The Hungarian low-cost airline is not only expanding in Western Europe. Wizz Air is stationing two additional jets in the Baltics - putting Latvian Air Baltic under pressure.
Although Air Baltic’s home country is Latvia, it likes to emphasise its overall Baltic identity. In August 2019, for example, the airline presented an Airbus A220 bearing the name of the Lithuanian capital Vilnius in the national colours of Lithuania.
However, competitor Wizz Air is now expanding in both Vilnius and Riga – the home base of Air Baltic. Last week, the Hungarian low-cost carrier announced that it would station a second aircraft in Riga. This comes while Wizz Air is also increasing its presence in Western Europe.
One more aircraft for each city
With the additional Airbus A320, the Hungarian airline will add service to seven new destinations from Riga: Bergen and Trondheim in Norway, Birmingham in the UK, Billund in Denmark, Hamburg in Germany, Reykjavik in Iceland and Stockholm Skavsta in Sweden. In total, the airline will offer 15 routes from Riga to ten countries.
Last week saw an announcement for Vilnius, where Wizz Air will increase its fleet from two to three jets and offer five new destinations: Birmingham, Liverpool, Hamburg, Stockholm Skavsta and Trondheim. Wizz will then serve 24 routes to 14 countries form the Lithuanian capital city.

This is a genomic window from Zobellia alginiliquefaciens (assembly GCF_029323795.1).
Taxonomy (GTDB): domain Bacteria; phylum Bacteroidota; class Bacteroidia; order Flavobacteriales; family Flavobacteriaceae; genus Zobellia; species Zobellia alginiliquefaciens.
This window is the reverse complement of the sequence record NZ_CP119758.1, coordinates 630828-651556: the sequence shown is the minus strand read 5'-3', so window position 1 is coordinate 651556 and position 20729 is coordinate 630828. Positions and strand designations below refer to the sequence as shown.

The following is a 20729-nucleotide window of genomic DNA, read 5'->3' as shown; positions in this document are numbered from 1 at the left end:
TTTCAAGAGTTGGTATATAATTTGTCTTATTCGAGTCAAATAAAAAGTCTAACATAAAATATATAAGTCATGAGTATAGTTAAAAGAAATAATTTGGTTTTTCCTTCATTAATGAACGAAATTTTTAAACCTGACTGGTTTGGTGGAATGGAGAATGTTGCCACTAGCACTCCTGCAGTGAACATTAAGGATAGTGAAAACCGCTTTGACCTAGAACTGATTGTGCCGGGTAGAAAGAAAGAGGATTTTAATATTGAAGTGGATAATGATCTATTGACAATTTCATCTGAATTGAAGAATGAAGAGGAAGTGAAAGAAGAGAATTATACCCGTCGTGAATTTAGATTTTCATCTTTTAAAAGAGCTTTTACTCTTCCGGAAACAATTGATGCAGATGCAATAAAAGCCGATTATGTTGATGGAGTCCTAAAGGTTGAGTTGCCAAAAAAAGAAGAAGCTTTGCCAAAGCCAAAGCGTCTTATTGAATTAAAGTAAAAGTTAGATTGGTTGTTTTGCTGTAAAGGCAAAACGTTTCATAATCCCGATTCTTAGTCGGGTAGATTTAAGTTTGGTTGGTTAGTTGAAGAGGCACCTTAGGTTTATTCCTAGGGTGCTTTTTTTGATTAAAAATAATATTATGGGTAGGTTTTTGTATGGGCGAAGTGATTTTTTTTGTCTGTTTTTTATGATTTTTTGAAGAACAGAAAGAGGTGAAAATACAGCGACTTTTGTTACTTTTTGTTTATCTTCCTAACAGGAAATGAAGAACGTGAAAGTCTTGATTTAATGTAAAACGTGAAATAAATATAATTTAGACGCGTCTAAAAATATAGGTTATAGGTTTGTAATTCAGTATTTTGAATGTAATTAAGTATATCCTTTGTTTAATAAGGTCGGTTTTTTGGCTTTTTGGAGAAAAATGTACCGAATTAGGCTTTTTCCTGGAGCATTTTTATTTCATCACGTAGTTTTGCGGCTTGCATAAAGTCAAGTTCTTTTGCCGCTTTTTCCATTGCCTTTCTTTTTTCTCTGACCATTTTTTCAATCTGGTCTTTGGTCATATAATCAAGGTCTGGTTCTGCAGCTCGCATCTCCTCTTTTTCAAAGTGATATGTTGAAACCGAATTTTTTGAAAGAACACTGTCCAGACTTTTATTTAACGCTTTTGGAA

Different balance of power in Riga and Vilnius
In Riga, Air Baltic still holds by far the largest market share: it has 68 destinations of its own to compete with Wizz Air’s 15 destinations. However, six of the seven new Wizz destinations are already served by Air Baltic – a clear challenge. In Vilnius, the balance of power is different: the 24 Wizz destinations are matched by only ten direct flights operated by Air Baltic.
In wake of the announcements for Riga and Vilnius, Wizz Air also confirmed three new destinations from Estonia’s capital Tallinn: Bergen, Trondheim and Oslo Sandefjord Torp in Norway. This brings the total number of its destinations from Tallinn to nine, while Air Baltic flies to 13.